Beyond cascading: 4 strategies for non-desk communications

by | May 29, 2018

When employees don’t have computers at work, the default method of reaching them is typically to give the information to their managers and have them share it with their teams. But some managers do a better job of this than others, and the communications team never really knows if the information was actually delivered.

Relying on the cascading method alone is also a missed opportunity for building engagement. Non-desk employees want to hear from their corporate leadership. In Tribe’s national study with employees in jobs ranging from manufacturing to retail, 84 percent of respondents said they receive “not enough” communication from the top.

But how do you reach employees who are in stores, distribution centers, restaurants and out driving trucks all day? There’s no one-size-fits-all answer, so we have to consider the physical realities of their days and think creatively to identify potential touch points. Generally, Tribe recommends a combination of high-tech and low-tech solutions to build channels from corporate to the front lines.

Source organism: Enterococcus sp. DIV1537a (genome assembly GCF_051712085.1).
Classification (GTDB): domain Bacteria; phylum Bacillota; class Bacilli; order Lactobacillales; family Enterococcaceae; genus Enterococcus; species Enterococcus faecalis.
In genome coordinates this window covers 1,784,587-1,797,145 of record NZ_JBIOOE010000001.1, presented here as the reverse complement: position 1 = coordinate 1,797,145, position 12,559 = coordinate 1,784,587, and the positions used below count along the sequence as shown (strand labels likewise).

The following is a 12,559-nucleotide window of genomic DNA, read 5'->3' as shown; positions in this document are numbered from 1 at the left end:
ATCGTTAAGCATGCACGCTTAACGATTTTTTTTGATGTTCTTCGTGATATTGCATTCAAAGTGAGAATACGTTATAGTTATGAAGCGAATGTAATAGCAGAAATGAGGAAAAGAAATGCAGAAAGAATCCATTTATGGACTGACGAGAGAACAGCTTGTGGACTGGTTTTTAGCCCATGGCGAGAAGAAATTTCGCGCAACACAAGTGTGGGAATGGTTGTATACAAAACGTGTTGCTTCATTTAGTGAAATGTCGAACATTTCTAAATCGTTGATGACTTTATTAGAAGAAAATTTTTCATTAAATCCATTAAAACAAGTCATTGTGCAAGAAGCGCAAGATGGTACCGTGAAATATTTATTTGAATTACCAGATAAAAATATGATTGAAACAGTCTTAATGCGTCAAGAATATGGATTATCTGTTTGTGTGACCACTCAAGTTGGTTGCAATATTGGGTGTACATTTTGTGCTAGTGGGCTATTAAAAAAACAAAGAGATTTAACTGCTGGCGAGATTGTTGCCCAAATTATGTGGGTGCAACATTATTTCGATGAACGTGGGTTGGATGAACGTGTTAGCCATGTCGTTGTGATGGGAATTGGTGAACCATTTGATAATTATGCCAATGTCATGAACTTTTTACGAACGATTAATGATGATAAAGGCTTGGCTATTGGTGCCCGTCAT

For starters, Tribe also recommends the following four approaches:

1.    LOOP THEM IN: Commit to at least one channel through which non-desk employees will hear from management. This could be a printed magazine, a mobile app, a town-hall meeting via video, a recorded message accessed through an 800 number, or even a quarterly letter from the CEO mailed to employees’ homes.

2.    ASK THEM WHAT THEY THINK: Having corporate management talk to this audience is a good step, but you also need to create opportunities for these employees to share their comments and views. Two-way communication methods — from the ability to comment on changes in the company, to soliciting ideas for improving systems and processes — demonstrate management’s respect and the desire to understand the realities of these employees’ jobs.

3.    MAKE THEM HEROES: Spotlight frontline and field workers and celebrate their contributions, through regular bio pieces in a company publication, recognition programs or contests that highlight employee performance.

4.    TAKE THE CEO TO THE PEOPLE: Again, there’s no substitute for giving employees a chance to meet face-to-face with top management, and it’s particularly meaningful to non-desk employees. Look for opportunities to have members of your leadership team visit stores, plants and other facilities so they can rub elbows with the people doing the most important work of your company.

Interested in improving your leadership communications to the non-desk audience? Tribe can help.

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